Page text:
We may also have to temporarily freeze all Chinese funds in the United States so that they can’t respond to our initiative by rapidly selling off their dollars to cause the dollar’s exchange rate to collapse in world currency markets.

The Chinese have been fighting a one-sided trade war against the United States. It is time that we join the fight. Free trade is a wonderful ideal because when trade is balanced, both countries benefit by producing those goods that are to their comparative advantage. However, when trade is out of balance because one side deliberately sends its savings to the other to prevent its people from buying the other country’s products, then one side is deliberately building up its industry at the expense of the other.

Why stop with China?

The Chinese are not the only country that is deliberately sending its savings to the United States to build up its industry at our expense. Japan has been doing so since World War II; South Korea has for over a decade, and India just joined the fray. Although China is not the only offender, it is the only one that has been pursuing anti-U.S. policies in its dealings with countries in Latin America, Africa, Asia and the Middle East.

Because of the strength and stability of the American economy, foreign central banks maintain their reserves in the form of U.S. government bonds, contributing to the trade deficits. We ought to discourage that practice. Their bank reserves should be maintained in non-interest bearing securities or deposits with the Federal Reserve Banks. Our current policy is just the opposite. Foreign governments pay no tax on holdings of U.S. government bonds or other securities or deposits in banks in the U.S. American citizens enjoy no such subsidy.

The economics profession, of which we are part, is largely to blame for the current decline in American manufacturing. Our belief in free trade has blinded us to the fact that free trade is only mutually beneficial when it is balanced. Our government has failed to protect our industry from the foreign government strategy of sending their people’s savings to the United States to increase their exports to the United States and to prevent their people from buying our exports to them. Just as economists learned in the 1930s that the government should take responsibility for maintaining a steadily growing money supply, economists of the 21st century need to learn that the government should take responsibility for making sure that trade is reasonably balanced.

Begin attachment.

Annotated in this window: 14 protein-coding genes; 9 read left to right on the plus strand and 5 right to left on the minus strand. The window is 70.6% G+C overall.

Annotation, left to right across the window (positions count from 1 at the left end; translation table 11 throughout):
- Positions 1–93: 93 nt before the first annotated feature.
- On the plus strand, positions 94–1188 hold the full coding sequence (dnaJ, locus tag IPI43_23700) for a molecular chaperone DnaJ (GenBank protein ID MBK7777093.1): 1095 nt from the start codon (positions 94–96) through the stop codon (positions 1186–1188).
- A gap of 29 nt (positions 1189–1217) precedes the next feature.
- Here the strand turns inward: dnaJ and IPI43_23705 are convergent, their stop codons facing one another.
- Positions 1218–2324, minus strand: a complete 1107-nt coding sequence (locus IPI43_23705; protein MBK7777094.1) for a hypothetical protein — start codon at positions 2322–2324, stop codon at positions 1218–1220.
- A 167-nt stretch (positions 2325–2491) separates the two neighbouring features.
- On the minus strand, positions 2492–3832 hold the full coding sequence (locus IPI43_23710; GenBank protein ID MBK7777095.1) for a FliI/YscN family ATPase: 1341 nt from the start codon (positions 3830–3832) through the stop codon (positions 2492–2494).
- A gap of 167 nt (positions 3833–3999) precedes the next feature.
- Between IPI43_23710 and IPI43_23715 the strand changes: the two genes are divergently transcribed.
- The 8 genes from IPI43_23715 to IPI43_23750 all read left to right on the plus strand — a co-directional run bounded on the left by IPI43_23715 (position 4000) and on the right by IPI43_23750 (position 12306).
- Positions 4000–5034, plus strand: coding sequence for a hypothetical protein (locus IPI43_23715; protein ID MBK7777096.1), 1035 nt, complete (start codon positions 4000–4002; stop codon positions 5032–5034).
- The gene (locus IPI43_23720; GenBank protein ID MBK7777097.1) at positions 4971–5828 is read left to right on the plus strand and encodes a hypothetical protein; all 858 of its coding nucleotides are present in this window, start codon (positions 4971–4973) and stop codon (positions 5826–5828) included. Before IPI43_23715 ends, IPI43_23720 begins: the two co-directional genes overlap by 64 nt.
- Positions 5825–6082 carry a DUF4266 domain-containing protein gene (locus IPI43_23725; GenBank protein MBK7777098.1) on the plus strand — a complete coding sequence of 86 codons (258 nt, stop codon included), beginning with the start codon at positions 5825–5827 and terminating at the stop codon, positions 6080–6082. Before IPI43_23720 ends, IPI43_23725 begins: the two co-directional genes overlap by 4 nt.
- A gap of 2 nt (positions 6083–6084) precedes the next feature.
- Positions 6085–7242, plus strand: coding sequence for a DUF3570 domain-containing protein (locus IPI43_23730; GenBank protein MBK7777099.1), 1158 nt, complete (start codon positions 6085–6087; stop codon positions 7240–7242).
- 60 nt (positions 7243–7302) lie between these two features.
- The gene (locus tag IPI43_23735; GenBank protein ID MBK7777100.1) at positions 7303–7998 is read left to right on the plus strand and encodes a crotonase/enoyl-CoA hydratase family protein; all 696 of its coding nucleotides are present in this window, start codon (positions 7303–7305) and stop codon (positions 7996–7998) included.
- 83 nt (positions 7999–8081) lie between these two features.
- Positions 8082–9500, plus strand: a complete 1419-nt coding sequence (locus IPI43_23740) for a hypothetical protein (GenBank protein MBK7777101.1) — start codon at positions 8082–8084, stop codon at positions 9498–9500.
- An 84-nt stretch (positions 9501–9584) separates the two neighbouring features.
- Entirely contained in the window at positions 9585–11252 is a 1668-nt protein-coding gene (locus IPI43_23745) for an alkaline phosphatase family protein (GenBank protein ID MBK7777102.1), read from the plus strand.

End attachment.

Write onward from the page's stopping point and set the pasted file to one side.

As we bring trade toward balance, we shall be shutting off the flow of foreign government savings to the United States. In order to provide the relatively low interest rates necessary for economic growth, we will have to build up our domestic savings. The following steps could be taken by our government to do so:

  1. Shift our federal budget from deficit to surplus.

  2. Shift our tax code from income taxes that tax savings to consumption taxes.

  3. End the use of wealth-based means-testing in government programs (such as Pell grants that penalize those college students who have saved for college).

The end of the trade-deficit era will bring about a new blossoming of American manufacturing if Americans can provide the savings necessary for investment and economic growth.



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Howard B. Richman is an economics teacher and executive director of the Pennsylvania Homeschoolers Accreditation Agency. His father, Raymond L. Richman, is professor emeritus of Public and International Affairs at the University of Pittsburgh with a Ph.D. in economics from the University of Chicago.